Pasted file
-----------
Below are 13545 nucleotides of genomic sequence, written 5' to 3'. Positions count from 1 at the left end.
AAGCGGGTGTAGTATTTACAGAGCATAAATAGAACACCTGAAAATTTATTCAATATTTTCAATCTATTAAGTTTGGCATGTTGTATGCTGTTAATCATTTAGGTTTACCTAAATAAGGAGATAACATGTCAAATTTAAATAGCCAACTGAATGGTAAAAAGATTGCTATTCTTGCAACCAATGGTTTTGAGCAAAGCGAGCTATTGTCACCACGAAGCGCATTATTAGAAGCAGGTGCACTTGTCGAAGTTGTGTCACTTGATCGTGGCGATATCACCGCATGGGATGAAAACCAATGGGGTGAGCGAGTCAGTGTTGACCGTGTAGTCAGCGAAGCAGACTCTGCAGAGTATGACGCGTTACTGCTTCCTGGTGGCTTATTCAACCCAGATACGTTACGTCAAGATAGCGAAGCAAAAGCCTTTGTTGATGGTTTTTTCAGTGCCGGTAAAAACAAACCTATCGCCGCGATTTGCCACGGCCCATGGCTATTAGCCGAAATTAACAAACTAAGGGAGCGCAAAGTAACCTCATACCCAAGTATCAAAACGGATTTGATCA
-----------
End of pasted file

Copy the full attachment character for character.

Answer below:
Below are 13545 nucleotides of genomic sequence, written 5' to 3'. Positions count from 1 at the left end.
AAGCGGGTGTAGTATTTACAGAGCATAAATAGAACACCTGAAAATTTATTCAATATTTTCAATCTATTAAGTTTGGCATGTTGTATGCTGTTAATCATTTAGGTTTACCTAAATAAGGAGATAACATGTCAAATTTAAATAGCCAACTGAATGGTAAAAAGATTGCTATTCTTGCAACCAATGGTTTTGAGCAAAGCGAGCTATTGTCACCACGAAGCGCATTATTAGAAGCAGGTGCACTTGTCGAAGTTGTGTCACTTGATCGTGGCGATATCACCGCATGGGATGAAAACCAATGGGGTGAGCGAGTCAGTGTTGACCGTGTAGTCAGCGAAGCAGACTCTGCAGAGTATGACGCGTTACTGCTTCCTGGTGGCTTATTCAACCCAGATACGTTACGTCAAGATAGCGAAGCAAAAGCCTTTGTTGATGGTTTTTTCAGTGCCGGTAAAAACAAACCTATCGCCGCGATTTGCCACGGCCCATGGCTATTAGCCGAAATTAACAAACTAAGGGAGCGCAAAGTAACCTCATACCCAAGTATCAAAACGGATTTGATCA